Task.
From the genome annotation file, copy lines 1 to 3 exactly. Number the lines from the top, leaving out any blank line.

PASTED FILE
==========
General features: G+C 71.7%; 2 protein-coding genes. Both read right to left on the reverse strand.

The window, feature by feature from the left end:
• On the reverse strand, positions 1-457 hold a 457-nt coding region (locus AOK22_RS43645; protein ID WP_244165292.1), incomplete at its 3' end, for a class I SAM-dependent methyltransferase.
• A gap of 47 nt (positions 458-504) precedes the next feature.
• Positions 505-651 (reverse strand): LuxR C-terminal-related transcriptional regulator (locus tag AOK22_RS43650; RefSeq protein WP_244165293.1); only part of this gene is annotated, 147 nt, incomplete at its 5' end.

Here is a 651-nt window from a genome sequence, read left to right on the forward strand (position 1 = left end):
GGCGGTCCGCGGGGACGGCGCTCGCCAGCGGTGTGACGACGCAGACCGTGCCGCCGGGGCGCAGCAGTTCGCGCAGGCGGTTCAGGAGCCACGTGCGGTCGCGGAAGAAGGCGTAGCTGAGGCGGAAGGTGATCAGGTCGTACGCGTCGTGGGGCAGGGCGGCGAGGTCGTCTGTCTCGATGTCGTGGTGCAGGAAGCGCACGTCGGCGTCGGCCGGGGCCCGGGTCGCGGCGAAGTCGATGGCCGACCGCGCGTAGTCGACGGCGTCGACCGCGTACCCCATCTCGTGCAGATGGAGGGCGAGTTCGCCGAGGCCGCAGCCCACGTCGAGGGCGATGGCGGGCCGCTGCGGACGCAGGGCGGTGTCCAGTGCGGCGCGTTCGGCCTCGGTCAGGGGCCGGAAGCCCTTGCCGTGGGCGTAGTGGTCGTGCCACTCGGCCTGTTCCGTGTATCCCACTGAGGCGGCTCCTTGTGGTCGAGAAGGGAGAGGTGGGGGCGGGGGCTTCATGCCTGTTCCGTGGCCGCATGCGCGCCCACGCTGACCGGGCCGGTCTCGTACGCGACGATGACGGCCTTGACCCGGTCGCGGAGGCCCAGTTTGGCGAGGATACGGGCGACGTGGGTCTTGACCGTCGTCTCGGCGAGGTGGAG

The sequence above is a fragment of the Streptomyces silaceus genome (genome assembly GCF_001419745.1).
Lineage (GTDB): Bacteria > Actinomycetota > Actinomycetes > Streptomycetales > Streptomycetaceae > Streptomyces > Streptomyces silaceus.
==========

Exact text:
General features: G+C 71.7%; 2 protein-coding genes. Both read right to left on the reverse strand.

The window, feature by feature from the left end:
• On the reverse strand, positions 1-457 hold a 457-nt coding region (locus AOK22_RS43645; protein ID WP_244165292.1), incomplete at its 3' end, for a class I SAM-dependent methyltransferase.